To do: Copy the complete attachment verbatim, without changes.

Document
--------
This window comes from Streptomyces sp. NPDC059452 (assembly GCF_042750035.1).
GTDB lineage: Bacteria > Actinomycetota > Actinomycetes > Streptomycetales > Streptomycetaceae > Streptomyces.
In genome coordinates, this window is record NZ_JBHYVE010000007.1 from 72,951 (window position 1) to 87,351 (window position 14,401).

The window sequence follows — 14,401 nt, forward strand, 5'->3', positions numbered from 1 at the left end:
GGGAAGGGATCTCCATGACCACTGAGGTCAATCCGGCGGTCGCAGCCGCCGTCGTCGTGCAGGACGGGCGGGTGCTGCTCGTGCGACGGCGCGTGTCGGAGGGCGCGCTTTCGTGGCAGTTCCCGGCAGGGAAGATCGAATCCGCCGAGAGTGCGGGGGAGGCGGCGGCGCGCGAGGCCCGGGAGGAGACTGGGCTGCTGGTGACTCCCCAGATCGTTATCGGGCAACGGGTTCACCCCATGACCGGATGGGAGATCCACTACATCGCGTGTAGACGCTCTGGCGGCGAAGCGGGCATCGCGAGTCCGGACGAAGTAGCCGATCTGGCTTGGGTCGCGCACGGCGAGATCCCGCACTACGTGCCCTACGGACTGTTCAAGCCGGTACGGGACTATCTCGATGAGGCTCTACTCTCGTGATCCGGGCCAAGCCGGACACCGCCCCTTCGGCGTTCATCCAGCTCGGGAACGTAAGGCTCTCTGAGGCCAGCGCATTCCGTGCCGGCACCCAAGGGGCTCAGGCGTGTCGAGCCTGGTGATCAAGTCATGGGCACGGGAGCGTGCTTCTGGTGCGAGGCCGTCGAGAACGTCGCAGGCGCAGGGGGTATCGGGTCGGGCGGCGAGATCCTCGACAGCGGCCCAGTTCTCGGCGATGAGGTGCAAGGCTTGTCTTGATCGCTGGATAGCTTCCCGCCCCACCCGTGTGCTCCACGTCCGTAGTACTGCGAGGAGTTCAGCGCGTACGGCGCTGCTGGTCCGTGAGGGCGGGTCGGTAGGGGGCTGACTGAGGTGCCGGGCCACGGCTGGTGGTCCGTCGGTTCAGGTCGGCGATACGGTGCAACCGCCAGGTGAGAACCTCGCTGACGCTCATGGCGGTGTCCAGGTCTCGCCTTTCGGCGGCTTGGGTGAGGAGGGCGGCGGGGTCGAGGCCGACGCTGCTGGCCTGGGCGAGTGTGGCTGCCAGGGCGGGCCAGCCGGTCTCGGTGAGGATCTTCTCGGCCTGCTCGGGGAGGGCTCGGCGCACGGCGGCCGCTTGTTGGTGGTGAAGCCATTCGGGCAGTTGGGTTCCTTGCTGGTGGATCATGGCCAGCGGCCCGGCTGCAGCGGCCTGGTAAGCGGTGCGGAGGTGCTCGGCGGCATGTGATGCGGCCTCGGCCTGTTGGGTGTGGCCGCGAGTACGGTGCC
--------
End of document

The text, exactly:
This window comes from Streptomyces sp. NPDC059452 (assembly GCF_042750035.1).
GTDB lineage: Bacteria > Actinomycetota > Actinomycetes > Streptomycetales > Streptomycetaceae > Streptomyces.
In genome coordinates, this window is record NZ_JBHYVE010000007.1 from 72,951 (window position 1) to 87,351 (window position 14,401).

The window sequence follows — 14,401 nt, forward strand, 5'->3', positions numbered from 1 at the left end:
GGGAAGGGATCTCCATGACCACTGAGGTCAATCCGGCGGTCGCAGCCGCCGTCGTCGTGCAGGACGGGCGGGTGCTGCTCGTGCGACGGCGCGTGTCGGAGGGCGCGCTTTCGTGGCAGTTCCCGGCAGGGAAGATCGAATCCGCCGAGAGTGCGGGGGAGGCGGCGGCGCGCGAGGCCCGGGAGGAGACTGGGCTGCTGGTGACTCCCCAGATCGTTATCGGGCAACGGGTTCACCCCATGACCGGATGGGAGATCCACTACATCGCGTGTAGACGCTCTGGCGGCGAAGCGGGCATCGCGAGTCCGGACGAAGTAGCCGATCTGGCTTGGGTCGCGCACGGCGAGATCCCGCACTACGTGCCCTACGGACTGTTCAAGCCGGTACGGGACTATCTCGATGAGGCTCTACTCTCGTGATCCGGGCCAAGCCGGACACCGCCCCTTCGGCGTTCATCCAGCTCGGGAACGTAAGGCTCTCTGAGGCCAGCGCATTCCGTGCCGGCACCCAAGGGGCTCAGGCGTGTCGAGCCTGGTGATCAAGTCATGGGCACGGGAGCGTGCTTCTGGTGCGAGGCCGTCGAGAACGTCGCAGGCGCAGGGGGTATCGGGTCGGGCGGCGAGATCCTCGACAGCGGCCCAGTTCTCGGCGATGAGGTGCAAGGCTTGTCTTGATCGCTGGATAGCTTCCCGCCCCACCCGTGTGCTCCACGTCCGTAGTACTGCGAGGAGTTCAGCGCGTACGGCGCTGCTGGTCCGTGAGGGCGGGTCGGTAGGGGGCTGACTGAGGTGCCGGGCCACGGCTGGTGGTCCGTCGGTTCAGGTCGGCGATACGGTGCAACCGCCAGGTGAGAACCTCGCTGACGCTCATGGCGGTGTCCAGGTCTCGCCTTTCGGCGGCTTGGGTGAGGAGGGCGGCGGGGTCGAGGCCGACGCTGCTGGCCTGGGCGAGTGTGGCTGCCAGGGCGGGCCAGCCGGTCTCGGTGAGGATCTTCTCGGCCTGCTCGGGGAGGGCTCGGCGCACGGCGGCCGCTTGTTGGTGGTGAAGCCATTCGGGCAGTTGGGTTCCTTGCTGGTGGATCATGGCCAGCGGCCCGGCTGCAGCGGCCTGGTAAGCGGTGCGGAGGTGCTCGGCGGCATGTGATGCGGCCTCGGCCTGTTGGGTGTGGCCGCGAGTACGGTGCC